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Question: In Glasgow Corporation v. Muir [1943] 2 A.C. 448, Lord Macmillan said:

“The standard of foresight of the reasonable man is in one sense an impersonal test. . . Some persons are by nature unduly timorous and imagine every path beset with lions; others, of more robust temperament, fail to foresee or nonchalantly disregard even the most obvious dangers. The reasonable man is presumed to be free both from over-apprehension and from over confidence.”

In the light of this statement, and with reference to decided cases, examine the factors to which the courts commonly have regard in determining the standard of care in negligence.

Answer: To succeed in a negligence claim, there has to be a breach of duty. There is a breach of duty, if the defendant did not exercise the standard of care expected of a reasonable person in the same situation. In deciding the standard of care, the court considers all the circumstances of the case and factors such as magnitude of risk and foreseeablility of harm. The courts also recognized (sic) that the reasonable man test cannot apply in certain situations. Following Blythe v Birmingham Waterworks Co. the standard of care expected is that of the hypothetical “reasonable person”. The test is objective and does not consider the defendant’s personal characteristics, as confirmed in Glasgow Corporation v Muir. As it was stated to (sic) an “impersonal test”. The test does not consider ......(short extract)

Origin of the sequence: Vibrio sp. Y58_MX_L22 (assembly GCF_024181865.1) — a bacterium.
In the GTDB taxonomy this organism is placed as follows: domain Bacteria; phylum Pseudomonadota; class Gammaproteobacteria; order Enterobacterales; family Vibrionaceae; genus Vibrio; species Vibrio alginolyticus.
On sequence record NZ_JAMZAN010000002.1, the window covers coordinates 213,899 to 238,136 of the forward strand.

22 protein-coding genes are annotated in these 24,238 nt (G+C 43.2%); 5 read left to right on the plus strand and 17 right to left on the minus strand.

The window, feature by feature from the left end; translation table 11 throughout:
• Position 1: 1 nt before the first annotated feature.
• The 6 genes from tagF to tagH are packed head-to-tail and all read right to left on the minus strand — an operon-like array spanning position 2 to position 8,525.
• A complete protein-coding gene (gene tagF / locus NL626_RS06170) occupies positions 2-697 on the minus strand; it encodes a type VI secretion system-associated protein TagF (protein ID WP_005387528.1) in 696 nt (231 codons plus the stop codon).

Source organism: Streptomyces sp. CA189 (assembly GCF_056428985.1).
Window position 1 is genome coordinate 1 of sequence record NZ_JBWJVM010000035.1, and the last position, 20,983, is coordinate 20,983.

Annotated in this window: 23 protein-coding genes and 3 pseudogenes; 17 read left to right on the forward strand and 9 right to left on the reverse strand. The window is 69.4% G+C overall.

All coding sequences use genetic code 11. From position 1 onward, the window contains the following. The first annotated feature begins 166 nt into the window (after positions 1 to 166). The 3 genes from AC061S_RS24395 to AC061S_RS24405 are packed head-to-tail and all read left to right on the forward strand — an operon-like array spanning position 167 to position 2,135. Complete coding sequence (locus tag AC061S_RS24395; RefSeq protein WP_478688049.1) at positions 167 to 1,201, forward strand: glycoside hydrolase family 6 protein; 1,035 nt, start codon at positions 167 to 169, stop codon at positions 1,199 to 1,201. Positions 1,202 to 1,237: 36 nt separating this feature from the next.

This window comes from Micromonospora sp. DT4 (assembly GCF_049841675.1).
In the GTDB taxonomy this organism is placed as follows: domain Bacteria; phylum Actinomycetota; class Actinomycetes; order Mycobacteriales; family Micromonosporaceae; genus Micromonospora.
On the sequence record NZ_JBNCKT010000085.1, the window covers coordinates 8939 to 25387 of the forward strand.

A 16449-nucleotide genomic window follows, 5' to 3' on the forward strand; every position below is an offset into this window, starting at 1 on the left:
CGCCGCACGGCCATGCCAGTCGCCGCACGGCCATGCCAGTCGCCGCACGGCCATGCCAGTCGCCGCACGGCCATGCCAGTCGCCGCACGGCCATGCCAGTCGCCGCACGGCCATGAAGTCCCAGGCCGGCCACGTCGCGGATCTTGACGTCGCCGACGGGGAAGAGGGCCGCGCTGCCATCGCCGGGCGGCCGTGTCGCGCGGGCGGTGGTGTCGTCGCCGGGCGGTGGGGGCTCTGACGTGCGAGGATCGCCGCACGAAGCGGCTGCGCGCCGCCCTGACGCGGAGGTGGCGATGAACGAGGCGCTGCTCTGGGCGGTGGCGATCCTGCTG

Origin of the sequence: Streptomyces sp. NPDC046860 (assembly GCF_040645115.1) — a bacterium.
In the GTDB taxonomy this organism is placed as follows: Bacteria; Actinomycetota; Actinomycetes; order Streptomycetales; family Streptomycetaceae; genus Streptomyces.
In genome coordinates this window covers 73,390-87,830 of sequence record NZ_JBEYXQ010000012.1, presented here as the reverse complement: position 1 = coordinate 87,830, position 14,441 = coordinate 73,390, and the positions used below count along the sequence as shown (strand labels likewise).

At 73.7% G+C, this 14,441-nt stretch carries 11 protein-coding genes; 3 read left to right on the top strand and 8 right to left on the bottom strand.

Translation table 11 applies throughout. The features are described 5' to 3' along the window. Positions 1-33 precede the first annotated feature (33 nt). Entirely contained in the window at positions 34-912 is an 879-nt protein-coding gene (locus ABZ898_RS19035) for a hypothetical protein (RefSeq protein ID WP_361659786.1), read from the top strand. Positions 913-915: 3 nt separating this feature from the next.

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Details: - Mark: 74% | Course: Tort Law | Year: 2nd/3rd | Words: 1217 | References: No | Date written: Not available | Date submitted: November 27, 2012 | Coursework ID: 752

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